Ph.D., Harvard University (2019)
M.T.S., Harvard Divinity School (2009)
A.B., Princeton University (2006)
Ernest Julius Mitchell is a lecturer in the Committee on Degrees in History & Literature, and a member of the undergraduate tutorial board in Comparative Literature. A scholar of the Black Renaissance, he studies modernist writing using methods drawn from Religion, Black Studies, and Critical Theory.
His first book (under contract with Yale University Press) reassesses the life and works of the leftist Jamaican writer Claude McKay through a focus on his kaleidoscopic religious views. His second book project, based on his recently completed dissertation, reexamines the fictional and ethnographic works of Zora Neale Hurston through the lens of her novel Moses, Man of the Mountain (1939).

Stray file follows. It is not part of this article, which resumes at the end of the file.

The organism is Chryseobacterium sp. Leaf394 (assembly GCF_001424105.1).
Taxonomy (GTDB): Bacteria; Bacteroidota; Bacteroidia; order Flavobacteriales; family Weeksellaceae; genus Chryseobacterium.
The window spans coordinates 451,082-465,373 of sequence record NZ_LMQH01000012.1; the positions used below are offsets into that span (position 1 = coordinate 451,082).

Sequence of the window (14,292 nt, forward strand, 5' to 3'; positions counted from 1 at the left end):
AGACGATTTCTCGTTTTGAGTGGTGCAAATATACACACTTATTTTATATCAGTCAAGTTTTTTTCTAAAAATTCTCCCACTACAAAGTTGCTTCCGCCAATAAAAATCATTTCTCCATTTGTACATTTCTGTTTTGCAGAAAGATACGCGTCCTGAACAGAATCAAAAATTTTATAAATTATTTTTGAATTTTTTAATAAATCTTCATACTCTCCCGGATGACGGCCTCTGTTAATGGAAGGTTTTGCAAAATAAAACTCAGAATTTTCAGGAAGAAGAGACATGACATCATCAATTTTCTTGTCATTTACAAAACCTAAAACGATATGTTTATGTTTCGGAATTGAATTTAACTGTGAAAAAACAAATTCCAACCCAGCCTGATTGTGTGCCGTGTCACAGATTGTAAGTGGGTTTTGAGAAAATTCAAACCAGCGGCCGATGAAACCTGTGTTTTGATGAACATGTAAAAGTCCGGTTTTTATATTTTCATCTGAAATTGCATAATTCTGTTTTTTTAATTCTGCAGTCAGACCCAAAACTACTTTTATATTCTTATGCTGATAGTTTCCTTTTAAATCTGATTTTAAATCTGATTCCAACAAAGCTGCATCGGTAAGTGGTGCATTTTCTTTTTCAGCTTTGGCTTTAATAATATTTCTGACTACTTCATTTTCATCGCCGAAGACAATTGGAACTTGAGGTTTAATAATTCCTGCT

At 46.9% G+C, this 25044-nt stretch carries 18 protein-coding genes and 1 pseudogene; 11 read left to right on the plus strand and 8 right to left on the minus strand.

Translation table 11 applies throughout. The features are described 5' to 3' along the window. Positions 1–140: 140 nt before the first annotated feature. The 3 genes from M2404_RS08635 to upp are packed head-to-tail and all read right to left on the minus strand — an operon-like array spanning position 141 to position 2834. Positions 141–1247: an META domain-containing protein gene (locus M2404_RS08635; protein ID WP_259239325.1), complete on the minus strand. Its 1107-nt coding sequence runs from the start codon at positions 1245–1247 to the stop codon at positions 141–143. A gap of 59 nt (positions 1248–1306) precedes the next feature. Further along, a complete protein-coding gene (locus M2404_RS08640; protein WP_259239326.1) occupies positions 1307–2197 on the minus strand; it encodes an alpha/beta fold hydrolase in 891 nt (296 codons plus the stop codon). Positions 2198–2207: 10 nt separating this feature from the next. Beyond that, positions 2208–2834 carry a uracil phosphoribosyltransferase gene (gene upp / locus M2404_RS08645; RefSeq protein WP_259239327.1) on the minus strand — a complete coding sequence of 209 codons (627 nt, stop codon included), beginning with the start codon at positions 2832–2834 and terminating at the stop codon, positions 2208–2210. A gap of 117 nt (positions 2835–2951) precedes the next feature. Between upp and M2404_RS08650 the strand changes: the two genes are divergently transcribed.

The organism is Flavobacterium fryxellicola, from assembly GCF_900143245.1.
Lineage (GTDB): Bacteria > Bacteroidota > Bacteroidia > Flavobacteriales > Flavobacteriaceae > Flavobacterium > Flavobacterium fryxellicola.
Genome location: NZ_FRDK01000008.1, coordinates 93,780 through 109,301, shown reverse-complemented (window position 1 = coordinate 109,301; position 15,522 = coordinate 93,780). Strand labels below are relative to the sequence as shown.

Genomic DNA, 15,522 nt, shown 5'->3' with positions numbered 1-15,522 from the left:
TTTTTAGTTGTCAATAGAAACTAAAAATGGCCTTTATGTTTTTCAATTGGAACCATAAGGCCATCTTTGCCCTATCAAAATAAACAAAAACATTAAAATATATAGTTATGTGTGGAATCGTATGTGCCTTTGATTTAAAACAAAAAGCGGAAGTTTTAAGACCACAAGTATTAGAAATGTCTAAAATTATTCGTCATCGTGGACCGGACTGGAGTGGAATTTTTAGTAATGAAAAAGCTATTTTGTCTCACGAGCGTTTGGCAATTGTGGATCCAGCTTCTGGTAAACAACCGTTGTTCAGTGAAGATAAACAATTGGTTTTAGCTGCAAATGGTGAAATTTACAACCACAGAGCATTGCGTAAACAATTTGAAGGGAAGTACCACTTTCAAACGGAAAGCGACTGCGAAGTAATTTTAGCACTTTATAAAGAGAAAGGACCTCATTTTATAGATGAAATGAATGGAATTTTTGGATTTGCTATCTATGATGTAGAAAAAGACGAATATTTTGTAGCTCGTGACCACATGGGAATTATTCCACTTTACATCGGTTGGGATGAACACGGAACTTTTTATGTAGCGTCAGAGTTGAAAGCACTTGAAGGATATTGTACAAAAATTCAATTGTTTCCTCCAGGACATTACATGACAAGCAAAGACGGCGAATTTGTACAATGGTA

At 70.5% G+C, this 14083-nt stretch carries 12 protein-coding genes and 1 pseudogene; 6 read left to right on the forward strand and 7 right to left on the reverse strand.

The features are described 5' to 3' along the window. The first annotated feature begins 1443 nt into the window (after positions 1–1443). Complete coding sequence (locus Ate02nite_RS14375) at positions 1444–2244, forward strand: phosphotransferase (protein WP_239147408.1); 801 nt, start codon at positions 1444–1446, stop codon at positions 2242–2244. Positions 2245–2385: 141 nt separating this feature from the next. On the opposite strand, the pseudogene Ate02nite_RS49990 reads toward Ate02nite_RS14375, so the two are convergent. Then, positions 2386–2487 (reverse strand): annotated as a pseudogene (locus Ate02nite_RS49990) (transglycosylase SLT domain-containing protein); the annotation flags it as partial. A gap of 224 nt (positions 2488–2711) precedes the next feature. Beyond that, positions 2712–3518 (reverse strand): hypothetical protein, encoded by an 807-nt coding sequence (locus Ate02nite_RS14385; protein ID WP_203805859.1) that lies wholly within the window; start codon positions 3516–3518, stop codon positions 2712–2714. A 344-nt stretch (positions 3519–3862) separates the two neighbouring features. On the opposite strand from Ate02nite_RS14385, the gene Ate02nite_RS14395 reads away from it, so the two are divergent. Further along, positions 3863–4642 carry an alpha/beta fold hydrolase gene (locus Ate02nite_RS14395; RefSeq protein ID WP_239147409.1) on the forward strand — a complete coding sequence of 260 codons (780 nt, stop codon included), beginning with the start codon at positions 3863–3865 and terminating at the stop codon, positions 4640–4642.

Beyond his projects in literary history, he also writes on aesthetics at the juncture of black diaspora thought and continental philosophy.
The Black Renaissance; 20th century aesthetics; Literary Nonfiction; Religion and Literature; Phenomenology; Critical Theory
Claude McKay: A Writer’s Religious Quest (forthcoming, Yale UP)
Zora’s Moses: Religion, Race, and Ethnographic Fictions (in progress)
“Hortense Spillers and the ‘Hieroglyphics of the Flesh’”
“Toni Morrison As Critic: Notes on her Non-Fiction”
“Tenderness in Early Richard Wright,” The Cambridge Companion to Richard Wright
Glenda R. Carpio, editor (New York: Cambridge UP, 2019)
“Zora’s Politics: A Brief Introduction,” Journal of Transnational American Studies 5.1
Alfred Hornung and Nina Morgan, editors (September 2013)